WWII Vets we've been blessed with knowing.

WWII Vets we've been blessed with knowing.

This is a discussion on WWII Vets we've been blessed with knowing. within the Bob & Terry's Place forums, part of the The Back Porch category; With the 75th anniversary of D-Day this past week I've found myself reflecting on some of the WWII Veterans that I have known. While I've ...

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    Distinguished Member Array TSKnight's Avatar
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    WWII Vets we've been blessed with knowing.

    With the 75th anniversary of D-Day this past week I've found myself reflecting on some of the WWII Veterans that I have known.

    While I've known many, there are a few who made great impressions on me.

    Clyde: He spent the war in an Army training camp teaching, in his words, "The Art of The Rifle."
    Watched him make a 1/2 mile shot on a running jackrabbit with a .22lr.
    He took a 12 year old who couldn't see well enough to shoot well and taught him to point shoot with a rifle on moving targets.

    Russ: His own children didn't know where he served until after he was gone.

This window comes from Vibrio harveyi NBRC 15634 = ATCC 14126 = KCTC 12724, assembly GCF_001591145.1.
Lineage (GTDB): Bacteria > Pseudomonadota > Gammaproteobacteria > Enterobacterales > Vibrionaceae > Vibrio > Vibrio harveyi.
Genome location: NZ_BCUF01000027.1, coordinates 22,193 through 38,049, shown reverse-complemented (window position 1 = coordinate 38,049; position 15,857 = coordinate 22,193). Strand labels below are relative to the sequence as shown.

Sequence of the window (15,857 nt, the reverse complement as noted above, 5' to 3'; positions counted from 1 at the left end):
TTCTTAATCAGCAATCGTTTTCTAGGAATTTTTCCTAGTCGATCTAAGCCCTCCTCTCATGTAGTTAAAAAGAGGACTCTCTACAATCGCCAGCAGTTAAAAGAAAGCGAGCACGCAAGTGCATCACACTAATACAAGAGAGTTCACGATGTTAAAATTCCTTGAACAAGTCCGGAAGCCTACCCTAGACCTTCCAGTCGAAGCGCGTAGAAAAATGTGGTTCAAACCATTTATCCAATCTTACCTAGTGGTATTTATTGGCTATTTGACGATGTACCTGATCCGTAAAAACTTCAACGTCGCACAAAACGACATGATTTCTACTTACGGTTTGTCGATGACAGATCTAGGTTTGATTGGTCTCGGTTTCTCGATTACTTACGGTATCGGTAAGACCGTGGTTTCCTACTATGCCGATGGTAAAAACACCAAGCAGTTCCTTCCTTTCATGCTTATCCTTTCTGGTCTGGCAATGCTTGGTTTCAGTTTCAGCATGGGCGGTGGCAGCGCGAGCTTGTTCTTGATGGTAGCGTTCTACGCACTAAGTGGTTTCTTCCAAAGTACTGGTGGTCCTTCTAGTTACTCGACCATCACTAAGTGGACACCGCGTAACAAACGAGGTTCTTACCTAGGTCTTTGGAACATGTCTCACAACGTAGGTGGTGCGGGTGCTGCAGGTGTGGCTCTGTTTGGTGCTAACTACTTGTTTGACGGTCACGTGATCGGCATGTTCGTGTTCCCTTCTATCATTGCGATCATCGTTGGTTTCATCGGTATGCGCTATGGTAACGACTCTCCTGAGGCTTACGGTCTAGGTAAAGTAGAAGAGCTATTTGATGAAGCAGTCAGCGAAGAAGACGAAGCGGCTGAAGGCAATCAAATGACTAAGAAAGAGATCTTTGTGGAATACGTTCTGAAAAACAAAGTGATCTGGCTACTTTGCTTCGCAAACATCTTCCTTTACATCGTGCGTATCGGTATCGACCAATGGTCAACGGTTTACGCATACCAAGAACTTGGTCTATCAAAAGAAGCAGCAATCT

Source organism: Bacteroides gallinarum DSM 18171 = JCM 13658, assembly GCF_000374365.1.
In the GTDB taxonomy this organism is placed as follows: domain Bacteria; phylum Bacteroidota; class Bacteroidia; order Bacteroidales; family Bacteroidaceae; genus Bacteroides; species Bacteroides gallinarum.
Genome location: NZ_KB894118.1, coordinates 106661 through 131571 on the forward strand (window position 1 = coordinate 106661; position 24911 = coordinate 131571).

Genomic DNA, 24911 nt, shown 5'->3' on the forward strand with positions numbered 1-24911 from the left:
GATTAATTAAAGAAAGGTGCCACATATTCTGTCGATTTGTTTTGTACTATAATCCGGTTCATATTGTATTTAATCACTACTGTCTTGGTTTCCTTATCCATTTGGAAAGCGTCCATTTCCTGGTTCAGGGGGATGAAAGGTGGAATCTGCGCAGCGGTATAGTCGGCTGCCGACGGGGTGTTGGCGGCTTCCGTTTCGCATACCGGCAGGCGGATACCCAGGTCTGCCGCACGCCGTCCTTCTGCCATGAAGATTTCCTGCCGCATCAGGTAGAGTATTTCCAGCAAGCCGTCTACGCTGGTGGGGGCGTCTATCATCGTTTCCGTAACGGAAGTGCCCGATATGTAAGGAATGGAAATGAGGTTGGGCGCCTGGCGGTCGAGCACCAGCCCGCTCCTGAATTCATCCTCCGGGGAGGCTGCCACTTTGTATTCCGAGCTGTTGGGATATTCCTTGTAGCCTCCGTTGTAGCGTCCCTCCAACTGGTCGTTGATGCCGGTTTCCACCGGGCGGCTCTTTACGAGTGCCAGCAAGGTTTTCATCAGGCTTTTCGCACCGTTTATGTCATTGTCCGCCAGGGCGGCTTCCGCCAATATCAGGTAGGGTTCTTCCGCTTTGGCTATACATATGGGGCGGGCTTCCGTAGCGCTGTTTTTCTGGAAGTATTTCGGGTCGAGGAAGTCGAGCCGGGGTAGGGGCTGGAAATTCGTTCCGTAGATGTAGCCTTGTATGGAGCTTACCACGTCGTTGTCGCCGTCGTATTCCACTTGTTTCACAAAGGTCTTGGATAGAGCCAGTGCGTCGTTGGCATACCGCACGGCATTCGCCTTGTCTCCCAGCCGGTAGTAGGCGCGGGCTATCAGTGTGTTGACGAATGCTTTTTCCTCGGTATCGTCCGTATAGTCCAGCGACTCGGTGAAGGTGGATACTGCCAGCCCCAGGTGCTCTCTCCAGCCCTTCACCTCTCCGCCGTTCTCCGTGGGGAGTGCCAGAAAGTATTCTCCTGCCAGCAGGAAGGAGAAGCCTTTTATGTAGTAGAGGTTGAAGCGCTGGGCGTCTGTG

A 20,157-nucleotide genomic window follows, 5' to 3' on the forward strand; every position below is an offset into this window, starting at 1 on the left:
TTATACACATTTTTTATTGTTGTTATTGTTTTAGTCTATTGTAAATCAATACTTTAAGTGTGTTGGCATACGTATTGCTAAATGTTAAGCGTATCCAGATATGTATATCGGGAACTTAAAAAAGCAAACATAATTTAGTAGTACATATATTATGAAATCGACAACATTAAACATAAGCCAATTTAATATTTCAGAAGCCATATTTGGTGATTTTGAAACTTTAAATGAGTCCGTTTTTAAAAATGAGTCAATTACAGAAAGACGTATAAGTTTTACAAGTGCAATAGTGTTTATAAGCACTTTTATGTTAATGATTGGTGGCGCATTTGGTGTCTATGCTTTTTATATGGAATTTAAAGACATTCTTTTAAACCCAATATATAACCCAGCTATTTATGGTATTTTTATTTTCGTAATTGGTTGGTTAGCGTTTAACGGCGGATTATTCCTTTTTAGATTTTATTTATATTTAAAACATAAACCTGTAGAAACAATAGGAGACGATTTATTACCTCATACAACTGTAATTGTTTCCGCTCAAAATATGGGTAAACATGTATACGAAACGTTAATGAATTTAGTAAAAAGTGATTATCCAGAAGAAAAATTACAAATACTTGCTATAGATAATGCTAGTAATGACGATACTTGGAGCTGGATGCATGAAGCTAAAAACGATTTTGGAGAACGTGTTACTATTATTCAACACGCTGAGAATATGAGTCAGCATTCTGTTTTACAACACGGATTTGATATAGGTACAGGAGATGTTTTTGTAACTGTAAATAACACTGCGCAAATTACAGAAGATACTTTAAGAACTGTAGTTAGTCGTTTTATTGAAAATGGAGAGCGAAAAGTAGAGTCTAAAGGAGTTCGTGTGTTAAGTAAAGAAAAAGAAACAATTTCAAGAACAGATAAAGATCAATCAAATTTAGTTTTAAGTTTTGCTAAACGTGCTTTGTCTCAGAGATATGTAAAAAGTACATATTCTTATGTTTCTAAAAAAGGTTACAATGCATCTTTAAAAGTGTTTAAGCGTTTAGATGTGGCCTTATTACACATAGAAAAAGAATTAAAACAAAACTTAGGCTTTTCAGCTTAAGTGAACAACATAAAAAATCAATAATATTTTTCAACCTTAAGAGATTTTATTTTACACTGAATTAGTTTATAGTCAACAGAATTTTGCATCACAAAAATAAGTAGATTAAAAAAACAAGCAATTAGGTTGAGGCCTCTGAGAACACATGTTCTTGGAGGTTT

He opened old wounds to help a 15 year old deal with his wounds.
    He had met Audie Murphy and felt blessed not to be in his shoes because the fame never allowed him to lay to rest the things he had done/seen.

    T.M.:

    Sorry, will maybe add more later.
    OldVet, redmc, scottync and 8 others like this.
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    VIP Member Array OldVet's Avatar
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    In that line:

    Billie, my best bud's dad. Served on a cruiser in the Pacific that was nearly sunk. Could never shake the demon alcohol that followed him through life.

    Jack, my second father. The best pal a 10-year-old kid could have. Served on an anti-tank crew in Italy. He'd give you the shirt off his back or plow your lower forty if you couldn't, but the demon alcohol made him totally unreliable as a father to his own kids and husband.

    Harry, a Pacific Marine and boyhood pal of my Seabee dad. Died too young, a complication of too much alcohol.

    Buster, a Seabee pal of Dad's. They remained close friends until Buster's death.

    Many of the dads in my neighborhood growing up. A Navy pharmacist mate, a supply truck driver on the Red Ball Express in Europe, an infantryman who would never talk about the war but walked with a permanent limp, and others.
    Retired USAF E-8. Curmudgeon on the loose.
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    Senior Member Array redmc's Avatar
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    Quote Originally Posted by OldVet View Post
    In that line: